Home > Papers from 2015 > Ant navigation on a very large scale

Ant navigation on a very large scale

The salt pan dwelling Cataglyphis fortis is a lovely experimental animal for two reasons. Firstly, their navigation is excellent, as is needed for scavenging over large distances in a harsh environment. Secondly, with simple gps devices, one can monitor these huge routes in their entirety. Previous papers from Markus Knaden and colleagues have demonstrated this previously. With this addition we get an impressive account of the large scale Path Integration performance and how it interacts with the information provided by natural visual panoramas. By capturing and displacing ants that are 100 s of metres from their nest, Huber and Knaden are able to quantify PI accuracy, showing that the accuracy of distance estimates and search locations is better than might be expected from extrapolations of previous experimental data. They are also able to show that in natural conditions the directional information provided by PI and visual scenes is smoothly integrated, thus leading to intermediate trajectories, that tend towards the estimate provided by visual cues as the route proceeds.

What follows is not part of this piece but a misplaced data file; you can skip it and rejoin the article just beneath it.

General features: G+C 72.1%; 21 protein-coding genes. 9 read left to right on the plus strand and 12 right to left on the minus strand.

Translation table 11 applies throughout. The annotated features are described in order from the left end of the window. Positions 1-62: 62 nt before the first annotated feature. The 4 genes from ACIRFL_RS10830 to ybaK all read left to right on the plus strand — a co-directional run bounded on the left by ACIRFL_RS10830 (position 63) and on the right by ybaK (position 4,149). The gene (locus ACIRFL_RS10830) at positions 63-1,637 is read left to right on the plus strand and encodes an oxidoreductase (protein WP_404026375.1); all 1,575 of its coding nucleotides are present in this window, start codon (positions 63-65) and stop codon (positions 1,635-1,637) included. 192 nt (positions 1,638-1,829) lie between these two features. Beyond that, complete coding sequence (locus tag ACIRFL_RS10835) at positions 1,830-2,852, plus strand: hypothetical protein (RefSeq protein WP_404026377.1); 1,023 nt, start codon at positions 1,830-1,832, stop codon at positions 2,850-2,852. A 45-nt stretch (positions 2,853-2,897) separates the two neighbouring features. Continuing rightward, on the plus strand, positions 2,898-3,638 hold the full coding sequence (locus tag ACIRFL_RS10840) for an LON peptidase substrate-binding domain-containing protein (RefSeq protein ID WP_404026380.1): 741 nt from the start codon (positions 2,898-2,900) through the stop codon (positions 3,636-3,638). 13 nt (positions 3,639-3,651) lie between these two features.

Huber, R., & Knaden, M. (2015). Egocentric and geocentric navigation during extremely long foraging paths of desert ants. Journal of Comparative Physiology A, 1-8.
Categories: Papers from 2015
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